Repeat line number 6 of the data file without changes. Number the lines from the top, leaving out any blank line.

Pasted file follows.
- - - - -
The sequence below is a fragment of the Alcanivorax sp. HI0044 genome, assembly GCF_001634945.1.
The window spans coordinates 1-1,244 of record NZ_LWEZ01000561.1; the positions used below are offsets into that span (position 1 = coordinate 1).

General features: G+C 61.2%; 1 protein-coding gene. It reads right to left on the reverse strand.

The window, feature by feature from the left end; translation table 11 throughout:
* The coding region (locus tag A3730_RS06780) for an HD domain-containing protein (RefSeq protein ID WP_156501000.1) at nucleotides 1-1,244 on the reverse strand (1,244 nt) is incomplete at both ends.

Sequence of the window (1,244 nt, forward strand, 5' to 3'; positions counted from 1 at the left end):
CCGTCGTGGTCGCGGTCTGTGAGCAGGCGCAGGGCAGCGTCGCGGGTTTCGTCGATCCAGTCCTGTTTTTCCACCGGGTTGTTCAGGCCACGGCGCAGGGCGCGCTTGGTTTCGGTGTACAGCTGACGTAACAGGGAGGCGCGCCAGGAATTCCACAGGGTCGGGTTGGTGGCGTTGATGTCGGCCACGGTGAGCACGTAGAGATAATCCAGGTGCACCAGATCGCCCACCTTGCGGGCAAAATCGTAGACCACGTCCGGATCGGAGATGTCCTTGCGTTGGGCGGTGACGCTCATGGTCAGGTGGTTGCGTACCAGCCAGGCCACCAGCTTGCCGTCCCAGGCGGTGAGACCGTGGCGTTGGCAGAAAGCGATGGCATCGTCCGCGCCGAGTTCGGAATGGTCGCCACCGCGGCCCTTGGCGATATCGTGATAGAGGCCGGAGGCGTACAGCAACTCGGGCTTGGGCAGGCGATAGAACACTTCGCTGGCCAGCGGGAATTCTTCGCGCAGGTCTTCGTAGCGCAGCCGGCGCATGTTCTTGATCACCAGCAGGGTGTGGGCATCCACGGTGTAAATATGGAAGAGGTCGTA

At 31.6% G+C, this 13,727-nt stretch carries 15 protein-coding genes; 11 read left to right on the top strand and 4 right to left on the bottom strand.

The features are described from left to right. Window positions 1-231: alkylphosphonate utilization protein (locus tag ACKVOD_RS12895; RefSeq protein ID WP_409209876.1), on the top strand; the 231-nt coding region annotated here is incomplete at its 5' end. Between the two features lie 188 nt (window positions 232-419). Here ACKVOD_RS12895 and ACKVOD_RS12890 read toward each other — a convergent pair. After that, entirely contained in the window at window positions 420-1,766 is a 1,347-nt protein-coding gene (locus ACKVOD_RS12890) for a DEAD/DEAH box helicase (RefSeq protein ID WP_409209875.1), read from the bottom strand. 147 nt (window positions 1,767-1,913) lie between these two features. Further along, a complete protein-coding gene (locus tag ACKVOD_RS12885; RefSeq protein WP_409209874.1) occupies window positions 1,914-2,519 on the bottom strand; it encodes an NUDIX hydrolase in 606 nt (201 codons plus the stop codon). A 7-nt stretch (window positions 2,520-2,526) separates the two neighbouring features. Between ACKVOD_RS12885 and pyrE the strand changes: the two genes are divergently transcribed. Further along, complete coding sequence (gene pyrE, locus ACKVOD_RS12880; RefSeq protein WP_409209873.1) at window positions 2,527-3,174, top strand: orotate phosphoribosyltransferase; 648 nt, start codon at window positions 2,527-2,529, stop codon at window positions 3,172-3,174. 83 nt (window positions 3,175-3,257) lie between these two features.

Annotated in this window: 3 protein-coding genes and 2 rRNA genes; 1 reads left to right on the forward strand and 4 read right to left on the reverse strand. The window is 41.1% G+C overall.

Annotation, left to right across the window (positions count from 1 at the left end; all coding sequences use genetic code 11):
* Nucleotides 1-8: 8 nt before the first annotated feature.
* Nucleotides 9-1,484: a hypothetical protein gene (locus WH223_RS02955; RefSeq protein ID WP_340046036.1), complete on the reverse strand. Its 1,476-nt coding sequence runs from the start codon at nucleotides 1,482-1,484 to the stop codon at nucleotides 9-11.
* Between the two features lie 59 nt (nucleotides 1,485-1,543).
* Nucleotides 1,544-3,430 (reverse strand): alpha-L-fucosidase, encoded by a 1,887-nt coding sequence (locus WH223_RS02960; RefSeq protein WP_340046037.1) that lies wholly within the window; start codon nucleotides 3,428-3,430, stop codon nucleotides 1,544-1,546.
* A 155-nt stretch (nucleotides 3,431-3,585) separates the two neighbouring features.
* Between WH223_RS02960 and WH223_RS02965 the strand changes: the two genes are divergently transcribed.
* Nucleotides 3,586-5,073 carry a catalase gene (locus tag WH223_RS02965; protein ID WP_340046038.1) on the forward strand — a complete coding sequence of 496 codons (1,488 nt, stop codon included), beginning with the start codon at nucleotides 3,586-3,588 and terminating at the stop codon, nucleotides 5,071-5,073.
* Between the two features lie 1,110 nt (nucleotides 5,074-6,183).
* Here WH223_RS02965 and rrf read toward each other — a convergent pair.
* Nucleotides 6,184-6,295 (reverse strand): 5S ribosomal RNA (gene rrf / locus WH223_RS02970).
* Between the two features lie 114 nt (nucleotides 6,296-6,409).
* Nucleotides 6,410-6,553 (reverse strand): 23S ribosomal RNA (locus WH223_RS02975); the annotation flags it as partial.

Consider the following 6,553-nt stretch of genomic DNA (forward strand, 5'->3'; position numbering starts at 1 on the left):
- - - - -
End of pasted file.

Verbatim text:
Sequence of the window (1,244 nt, forward strand, 5' to 3'; positions counted from 1 at the left end):